The Connectome

What is a Connectome?
Genomics is an attempt to map the human genome. A similarly ambitious goal is connectomics … mapping all the connections in the brain and retina. Making such maps is key to understanding our senses, thoughts, motions, emotions, and their disorders. This is a grand challenge in science, but anatomic tools have not been able to cope with the labyrinth of normal brain connections, much less explore neurologic disorders … until now.

How is a connectome map built?
Electron microscopy has been the most powerful way to build tiny brain map snippets … like Gallileo trying to map Mars with a hand telescope. A cube of brain smaller than a pencil point contains over 10,000 nerve cells, over ten million connections, and more possible connection patterns than stars in the known universe. With conventional tools, mapping this tiny piece of brain would take centuries to millenia. The Marclab, in collaboration with teams at the University of Utah Scientific Computing and Imaging Institute and the University of Colorado / Boulder has completed the first connectome dataset: the Retinal Connectome for vision. The tools used to build this connectome are unique in neuroanatomy and freely available to all.

A Connectomics Overview Slide Show

A Connectome Flythrough

Creating such connectome maps requires high-speed automated imaging and automated computational map-building and massive storage. A single 3D connectome map can require more storage space than 100 desktop computers. In the Marclab, James Anderson has built specialized connectome viewing software to see into such large images and trace their connections.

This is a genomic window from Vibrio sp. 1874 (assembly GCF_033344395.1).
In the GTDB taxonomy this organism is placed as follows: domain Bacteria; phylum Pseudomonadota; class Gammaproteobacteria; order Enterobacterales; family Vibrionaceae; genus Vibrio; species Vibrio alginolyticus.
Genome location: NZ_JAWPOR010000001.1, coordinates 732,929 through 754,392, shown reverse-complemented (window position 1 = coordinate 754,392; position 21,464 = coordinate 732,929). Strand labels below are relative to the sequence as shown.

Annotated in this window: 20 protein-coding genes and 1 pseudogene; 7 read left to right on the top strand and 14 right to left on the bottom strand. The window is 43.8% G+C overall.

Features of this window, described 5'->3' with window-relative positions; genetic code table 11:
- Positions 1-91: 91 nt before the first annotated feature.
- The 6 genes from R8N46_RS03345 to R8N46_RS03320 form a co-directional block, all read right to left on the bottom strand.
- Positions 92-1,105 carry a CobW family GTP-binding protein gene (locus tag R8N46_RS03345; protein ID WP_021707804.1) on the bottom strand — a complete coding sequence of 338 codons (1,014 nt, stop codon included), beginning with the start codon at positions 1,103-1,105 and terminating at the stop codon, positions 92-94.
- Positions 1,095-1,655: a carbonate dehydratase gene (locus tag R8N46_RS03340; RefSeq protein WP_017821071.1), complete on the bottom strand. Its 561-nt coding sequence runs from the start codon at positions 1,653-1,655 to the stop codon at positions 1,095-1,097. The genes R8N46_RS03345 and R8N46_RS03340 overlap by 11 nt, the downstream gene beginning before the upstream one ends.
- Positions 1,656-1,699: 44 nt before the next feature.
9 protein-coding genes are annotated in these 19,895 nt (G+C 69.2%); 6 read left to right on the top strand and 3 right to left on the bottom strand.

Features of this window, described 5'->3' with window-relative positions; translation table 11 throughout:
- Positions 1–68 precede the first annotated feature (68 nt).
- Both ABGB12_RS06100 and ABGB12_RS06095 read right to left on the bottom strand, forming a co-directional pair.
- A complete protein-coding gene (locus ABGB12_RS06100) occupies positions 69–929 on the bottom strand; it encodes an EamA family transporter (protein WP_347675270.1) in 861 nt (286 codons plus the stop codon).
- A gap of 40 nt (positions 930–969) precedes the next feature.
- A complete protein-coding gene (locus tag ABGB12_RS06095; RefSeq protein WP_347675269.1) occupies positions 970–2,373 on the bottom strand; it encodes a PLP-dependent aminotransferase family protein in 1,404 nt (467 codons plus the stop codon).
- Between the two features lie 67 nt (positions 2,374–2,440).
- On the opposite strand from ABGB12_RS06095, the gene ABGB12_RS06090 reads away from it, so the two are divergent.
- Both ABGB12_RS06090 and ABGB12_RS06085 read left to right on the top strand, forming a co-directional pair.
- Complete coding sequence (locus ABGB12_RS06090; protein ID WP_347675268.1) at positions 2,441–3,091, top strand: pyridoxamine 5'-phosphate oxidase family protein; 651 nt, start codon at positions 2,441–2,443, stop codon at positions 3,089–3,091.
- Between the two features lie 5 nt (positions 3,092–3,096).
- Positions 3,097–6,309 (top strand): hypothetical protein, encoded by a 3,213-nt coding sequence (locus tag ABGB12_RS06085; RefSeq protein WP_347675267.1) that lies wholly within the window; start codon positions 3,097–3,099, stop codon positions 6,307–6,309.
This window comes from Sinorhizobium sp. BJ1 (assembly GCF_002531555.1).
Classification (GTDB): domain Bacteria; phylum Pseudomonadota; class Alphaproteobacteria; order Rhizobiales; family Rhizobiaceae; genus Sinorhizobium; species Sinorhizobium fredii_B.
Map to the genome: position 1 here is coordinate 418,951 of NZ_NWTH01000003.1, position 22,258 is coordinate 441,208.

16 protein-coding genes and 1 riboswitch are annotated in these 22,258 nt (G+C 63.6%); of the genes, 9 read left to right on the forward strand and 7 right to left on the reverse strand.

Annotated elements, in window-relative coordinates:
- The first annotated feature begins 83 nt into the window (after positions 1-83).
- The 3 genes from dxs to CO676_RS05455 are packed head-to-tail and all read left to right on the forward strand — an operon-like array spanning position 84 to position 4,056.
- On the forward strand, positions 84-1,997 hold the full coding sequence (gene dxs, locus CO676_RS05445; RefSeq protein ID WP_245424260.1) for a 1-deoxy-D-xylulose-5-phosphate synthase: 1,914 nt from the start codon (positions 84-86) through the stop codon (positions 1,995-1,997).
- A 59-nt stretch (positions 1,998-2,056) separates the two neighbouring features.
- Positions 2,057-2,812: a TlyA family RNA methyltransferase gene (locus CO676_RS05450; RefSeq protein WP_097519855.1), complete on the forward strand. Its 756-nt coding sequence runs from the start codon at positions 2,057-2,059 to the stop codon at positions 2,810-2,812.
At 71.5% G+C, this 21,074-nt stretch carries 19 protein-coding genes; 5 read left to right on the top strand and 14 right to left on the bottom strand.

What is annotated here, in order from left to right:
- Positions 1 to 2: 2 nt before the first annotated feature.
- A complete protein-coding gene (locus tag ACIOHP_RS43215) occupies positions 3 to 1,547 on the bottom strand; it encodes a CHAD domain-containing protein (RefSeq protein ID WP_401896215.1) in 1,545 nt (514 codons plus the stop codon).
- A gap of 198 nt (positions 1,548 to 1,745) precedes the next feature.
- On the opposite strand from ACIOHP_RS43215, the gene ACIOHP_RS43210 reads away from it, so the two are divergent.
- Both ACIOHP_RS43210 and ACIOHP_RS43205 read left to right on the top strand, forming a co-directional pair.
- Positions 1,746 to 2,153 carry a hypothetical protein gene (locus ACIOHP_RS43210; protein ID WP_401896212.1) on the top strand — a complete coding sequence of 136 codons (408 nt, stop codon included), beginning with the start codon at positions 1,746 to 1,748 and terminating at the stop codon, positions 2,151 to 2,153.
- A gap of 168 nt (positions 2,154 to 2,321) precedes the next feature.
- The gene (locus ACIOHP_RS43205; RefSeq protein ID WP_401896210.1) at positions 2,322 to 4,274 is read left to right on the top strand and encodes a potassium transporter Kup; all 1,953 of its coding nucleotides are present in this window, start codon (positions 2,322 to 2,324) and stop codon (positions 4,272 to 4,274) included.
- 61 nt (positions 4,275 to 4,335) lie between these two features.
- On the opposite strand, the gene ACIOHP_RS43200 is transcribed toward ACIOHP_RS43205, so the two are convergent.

Why build connectome maps?
Simply to understand diseases that change brain wiring. Such disorders have annual US health care and lost productivity costs of $100 billion and inestimable personal cost.

  • Traumatic brain injury is a major public health problem with over 500,000 new cases occuring annually, many progressing to long-term disability.
  • Alzheimer’s Disease (AD). By 2010, over 5 million Americans are projected to have AD. Disappointing drug trials have been reinforced by new data showing that AD triggers large-scale brain rewiring.
  • Epilepsy affecting 2.5 million Americans has proven to be a major challenge due to our lack of understanding of the scope of altered brain wiring.
  • And of the Americans with advanced macular eye disease (1.7 million), diabetic retinopathy (4 million) and other rewiring retinal degenerations, over 2.4 million are blind or severely impaired.

If we can uncover the exact nature of these and other rewiring anomalies, we may be able to understand how to ameliorate them for the first time in the history of medicine.